“Betting on horse racing in the United States jumped 17.88% in December. But we’re still supposed to believe that horse tracks deserve a constitutional right to own casino licenses in Kentucky without allowing an actual free market approach. [Business First]”

    Does your comment that I “seem to be forgetting that (you) don’t write everything here” mean you didn’t write that?

    If so, fine. Who did?

    But regardless of who did, my original quibble remains. Specifically, why even include the first sentence if it wasn’t intended to somehow support the point of the second?

    The figures cited indicated that thoroughbred betting was up by almost 18% in December FROM LAST DECEMBER. That’s hardly relevant in the larger picture in which thoroughbred wagering in 2011 FELL over 5.5% year-to-year, and dipped to its lowest level nationally since 1995.

    (In case anyone’s wondering, this was the gist of the quote I lifted that was excised because I didn’t acquire prior permission.)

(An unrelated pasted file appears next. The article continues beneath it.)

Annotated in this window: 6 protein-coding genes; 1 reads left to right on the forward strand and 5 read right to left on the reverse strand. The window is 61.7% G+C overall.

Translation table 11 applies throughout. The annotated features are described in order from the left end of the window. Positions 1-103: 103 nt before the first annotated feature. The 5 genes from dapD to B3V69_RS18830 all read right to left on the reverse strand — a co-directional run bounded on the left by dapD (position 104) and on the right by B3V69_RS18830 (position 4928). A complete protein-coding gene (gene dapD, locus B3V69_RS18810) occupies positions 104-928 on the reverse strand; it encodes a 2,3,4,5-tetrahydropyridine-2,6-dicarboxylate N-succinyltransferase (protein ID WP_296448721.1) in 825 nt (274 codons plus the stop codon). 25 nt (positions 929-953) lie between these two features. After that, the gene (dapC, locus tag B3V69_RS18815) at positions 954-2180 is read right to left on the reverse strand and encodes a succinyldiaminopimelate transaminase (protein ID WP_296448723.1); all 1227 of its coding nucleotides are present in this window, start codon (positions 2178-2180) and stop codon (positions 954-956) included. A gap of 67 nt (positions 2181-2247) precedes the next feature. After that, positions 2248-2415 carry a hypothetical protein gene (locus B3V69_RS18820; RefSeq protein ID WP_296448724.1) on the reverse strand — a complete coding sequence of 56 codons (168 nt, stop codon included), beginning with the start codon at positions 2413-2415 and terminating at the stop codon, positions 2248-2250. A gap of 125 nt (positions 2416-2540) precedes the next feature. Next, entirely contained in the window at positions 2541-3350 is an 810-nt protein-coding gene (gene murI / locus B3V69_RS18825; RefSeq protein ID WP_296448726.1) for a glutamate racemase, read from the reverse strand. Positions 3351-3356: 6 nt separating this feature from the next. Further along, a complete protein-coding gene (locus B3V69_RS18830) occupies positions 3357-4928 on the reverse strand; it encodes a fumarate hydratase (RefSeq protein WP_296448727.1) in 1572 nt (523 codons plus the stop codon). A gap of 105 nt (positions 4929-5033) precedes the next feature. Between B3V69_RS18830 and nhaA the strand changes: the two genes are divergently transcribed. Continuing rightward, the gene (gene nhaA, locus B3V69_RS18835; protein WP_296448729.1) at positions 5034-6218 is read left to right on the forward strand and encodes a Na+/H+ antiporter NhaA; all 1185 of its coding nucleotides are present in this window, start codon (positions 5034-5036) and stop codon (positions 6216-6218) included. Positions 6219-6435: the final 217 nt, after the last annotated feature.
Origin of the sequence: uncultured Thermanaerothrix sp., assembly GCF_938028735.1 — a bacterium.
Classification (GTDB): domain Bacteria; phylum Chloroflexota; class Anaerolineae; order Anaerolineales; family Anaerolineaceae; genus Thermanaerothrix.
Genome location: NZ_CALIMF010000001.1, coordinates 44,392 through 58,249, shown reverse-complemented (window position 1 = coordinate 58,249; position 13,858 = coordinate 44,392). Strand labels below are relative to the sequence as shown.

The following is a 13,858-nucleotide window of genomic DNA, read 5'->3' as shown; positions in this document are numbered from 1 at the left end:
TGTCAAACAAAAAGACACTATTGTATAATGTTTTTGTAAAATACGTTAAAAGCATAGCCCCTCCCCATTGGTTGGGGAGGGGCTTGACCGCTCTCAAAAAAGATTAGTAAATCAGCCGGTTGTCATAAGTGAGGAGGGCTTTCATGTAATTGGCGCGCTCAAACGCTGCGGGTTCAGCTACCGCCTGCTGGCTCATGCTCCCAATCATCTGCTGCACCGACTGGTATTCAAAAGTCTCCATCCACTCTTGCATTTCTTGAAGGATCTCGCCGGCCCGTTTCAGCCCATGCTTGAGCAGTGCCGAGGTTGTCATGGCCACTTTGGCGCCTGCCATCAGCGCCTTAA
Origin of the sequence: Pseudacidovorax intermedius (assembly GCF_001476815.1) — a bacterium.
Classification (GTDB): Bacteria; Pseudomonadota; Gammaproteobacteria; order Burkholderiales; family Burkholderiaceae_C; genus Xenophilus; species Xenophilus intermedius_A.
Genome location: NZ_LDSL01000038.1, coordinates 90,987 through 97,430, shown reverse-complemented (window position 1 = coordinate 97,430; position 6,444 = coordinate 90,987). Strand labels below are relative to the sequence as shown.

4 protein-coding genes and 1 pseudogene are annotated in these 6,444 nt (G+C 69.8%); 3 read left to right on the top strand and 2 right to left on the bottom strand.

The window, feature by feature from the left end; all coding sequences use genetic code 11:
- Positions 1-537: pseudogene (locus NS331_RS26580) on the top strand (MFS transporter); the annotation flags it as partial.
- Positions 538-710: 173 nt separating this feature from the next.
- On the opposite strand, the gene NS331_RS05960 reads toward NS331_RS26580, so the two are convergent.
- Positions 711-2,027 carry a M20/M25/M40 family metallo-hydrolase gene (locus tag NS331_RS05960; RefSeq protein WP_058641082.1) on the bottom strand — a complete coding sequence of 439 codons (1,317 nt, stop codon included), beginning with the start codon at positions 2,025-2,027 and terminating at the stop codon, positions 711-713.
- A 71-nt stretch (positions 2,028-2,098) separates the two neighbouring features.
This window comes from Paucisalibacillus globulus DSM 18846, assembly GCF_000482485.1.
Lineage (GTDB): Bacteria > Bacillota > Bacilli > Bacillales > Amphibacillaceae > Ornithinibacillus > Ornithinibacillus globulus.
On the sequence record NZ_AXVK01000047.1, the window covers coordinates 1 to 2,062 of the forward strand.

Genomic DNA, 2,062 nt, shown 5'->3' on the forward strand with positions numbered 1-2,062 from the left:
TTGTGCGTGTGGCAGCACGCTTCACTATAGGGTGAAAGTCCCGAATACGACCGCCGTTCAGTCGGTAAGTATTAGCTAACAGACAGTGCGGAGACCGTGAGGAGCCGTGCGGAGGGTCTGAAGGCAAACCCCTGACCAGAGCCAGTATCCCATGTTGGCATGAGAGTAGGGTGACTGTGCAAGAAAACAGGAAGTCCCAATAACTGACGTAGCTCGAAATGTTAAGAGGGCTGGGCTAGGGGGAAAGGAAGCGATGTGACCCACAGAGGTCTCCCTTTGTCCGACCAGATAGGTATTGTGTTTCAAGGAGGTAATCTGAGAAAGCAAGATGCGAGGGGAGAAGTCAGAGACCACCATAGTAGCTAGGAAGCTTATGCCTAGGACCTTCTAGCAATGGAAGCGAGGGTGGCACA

I’m just trying to figure out why you (or whoever) felt the need to include such a midleading fact if it really has nothing to do with your opinion on whether or not tracks should get a monopoly on any casino gambling in Kentucky.

  • 8 jake // Jan 6, 2012 at 5:17 pm

    If you click the link? The first line of text is from the linked article. Which is how 90% of round-ups here have worked for, oh, years.

  • 9 Debbie // Jan 6, 2012 at 9:53 pm

    I agree with Phil, horse racing is the signature industry of Kentucky. Can’t we all agree that whatever it takes to keep our industry thriving in the current and future markets we need to do immediately. I joined a group called “KEEP” and they have been so proactive in pushing horse issues to the front. We need casino gambling up for a vote by the people.

  • 10 ace hat // Jan 7, 2012 at 11:57 pm

    If horse racing is so cherished in Ky, why dosen’t CHD contribute to downtown, I think they sould be part of the development players downtown….!